Anthony Braxton

9 Standards (Quartet) 1993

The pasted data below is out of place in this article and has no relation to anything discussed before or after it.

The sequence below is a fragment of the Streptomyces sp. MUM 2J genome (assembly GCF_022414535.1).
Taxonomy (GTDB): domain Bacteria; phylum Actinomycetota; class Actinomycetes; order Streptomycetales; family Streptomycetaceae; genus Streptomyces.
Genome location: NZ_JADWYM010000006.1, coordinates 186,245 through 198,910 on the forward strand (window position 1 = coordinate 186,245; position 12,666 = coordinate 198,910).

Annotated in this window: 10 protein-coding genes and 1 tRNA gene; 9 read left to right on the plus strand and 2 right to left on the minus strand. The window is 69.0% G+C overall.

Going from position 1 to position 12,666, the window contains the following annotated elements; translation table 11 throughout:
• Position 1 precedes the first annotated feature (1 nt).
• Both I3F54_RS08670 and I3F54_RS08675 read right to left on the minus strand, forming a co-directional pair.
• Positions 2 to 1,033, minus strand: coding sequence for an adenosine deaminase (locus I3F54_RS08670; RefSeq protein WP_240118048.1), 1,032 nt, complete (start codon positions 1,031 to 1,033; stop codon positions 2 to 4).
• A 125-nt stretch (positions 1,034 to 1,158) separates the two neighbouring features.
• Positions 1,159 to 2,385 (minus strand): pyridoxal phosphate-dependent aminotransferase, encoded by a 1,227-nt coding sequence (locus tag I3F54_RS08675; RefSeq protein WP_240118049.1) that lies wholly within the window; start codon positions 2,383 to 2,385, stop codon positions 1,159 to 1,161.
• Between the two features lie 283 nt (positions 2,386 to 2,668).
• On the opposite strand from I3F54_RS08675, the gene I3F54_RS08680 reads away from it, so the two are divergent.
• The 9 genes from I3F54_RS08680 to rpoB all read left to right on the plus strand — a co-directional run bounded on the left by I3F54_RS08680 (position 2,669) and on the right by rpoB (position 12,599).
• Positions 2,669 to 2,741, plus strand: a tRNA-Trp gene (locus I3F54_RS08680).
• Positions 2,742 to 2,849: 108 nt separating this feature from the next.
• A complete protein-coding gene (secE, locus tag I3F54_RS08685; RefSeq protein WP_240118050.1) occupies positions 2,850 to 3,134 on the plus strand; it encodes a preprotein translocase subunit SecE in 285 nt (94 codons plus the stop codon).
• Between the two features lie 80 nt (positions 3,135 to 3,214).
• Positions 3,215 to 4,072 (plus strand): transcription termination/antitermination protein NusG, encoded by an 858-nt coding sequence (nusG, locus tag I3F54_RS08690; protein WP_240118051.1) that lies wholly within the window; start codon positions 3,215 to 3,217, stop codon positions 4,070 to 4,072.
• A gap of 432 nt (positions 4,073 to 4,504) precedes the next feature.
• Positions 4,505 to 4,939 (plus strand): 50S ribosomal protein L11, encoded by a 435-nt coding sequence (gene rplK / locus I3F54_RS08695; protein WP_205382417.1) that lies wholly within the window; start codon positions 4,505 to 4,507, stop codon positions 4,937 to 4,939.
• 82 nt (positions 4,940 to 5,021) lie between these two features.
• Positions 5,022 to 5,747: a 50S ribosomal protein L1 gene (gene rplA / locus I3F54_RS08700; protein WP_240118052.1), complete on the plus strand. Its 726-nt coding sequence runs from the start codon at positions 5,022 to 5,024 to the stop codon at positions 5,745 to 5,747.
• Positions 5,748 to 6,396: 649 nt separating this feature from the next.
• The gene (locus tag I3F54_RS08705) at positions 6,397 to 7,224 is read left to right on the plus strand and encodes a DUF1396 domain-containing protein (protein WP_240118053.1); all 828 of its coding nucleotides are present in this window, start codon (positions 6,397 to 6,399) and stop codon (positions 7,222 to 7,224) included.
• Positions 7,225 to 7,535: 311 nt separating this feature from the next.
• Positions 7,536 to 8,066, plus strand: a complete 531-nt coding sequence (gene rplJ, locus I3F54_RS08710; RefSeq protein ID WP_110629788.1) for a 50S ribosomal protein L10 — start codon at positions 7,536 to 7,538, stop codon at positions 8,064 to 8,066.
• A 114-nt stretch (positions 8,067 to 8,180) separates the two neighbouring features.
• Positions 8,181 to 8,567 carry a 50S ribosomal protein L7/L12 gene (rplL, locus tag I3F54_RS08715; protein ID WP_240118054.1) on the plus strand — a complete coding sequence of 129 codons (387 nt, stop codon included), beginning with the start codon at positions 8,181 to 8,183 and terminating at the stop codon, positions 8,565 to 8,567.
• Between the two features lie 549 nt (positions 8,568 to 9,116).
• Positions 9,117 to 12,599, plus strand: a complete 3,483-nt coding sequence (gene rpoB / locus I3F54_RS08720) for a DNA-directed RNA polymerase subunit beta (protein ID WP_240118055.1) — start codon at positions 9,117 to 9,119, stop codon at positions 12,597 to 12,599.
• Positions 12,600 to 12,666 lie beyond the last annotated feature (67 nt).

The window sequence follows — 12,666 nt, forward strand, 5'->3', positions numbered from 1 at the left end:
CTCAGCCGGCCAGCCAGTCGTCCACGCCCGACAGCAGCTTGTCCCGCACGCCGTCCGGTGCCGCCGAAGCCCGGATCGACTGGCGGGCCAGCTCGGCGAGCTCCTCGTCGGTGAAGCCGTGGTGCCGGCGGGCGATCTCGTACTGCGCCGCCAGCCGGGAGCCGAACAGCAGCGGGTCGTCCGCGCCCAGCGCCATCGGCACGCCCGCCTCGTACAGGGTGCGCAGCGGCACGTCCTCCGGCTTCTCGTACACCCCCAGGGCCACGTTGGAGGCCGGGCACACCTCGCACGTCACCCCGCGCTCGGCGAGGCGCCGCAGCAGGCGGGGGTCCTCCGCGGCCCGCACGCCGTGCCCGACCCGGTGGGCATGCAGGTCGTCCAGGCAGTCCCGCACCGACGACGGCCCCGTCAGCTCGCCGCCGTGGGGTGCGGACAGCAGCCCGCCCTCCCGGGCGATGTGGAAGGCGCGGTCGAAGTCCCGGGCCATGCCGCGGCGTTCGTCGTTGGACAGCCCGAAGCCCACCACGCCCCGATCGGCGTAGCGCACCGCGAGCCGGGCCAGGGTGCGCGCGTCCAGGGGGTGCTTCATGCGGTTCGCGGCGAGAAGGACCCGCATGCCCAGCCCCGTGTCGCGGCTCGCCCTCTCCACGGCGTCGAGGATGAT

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Anthony Braxton opens this one with a blues on alto. And does he play the blues. Not the neat, buttoned-down, arrogantly self-possessed kind of blues that epitomized jazz in the '90s, but the dirty, lowdown, heavily expressionistic blues that hearkens back to the music's beginning -- a blues that communicates something more than just an attitude. It's not slick, it's not pretty, but it's eminently real. This double-disc set, recorded live at Wesleyan University with the quite capable straightahead pianist Fred Simmons' trio, is full of such moments. Braxton shows one and all that he's a jazz musician, first and last -- if there's any doubt, listen to his incredible work on "Cherokee." Taken at an extremely burning tempo, Braxton tears the heart out of the tune and serves it up on a platter to his doubters. Amazingly, he's managed to find a fresh approach to the old warhorse, one that doesn't ignore its basics. He makes the changes, he plays time, but not as anyone else ever has. There's not a derivative bone in the body of his improvisation, a solo characterized by great linear invention, and some of the most unusual articulations ever played by a saxophonist -- a tour de force that has to be heard to be believed. Braxton plays this entire live set as if he's got something to prove, and the result is very possibly the most inspired mainstream playing he's ever put on record.

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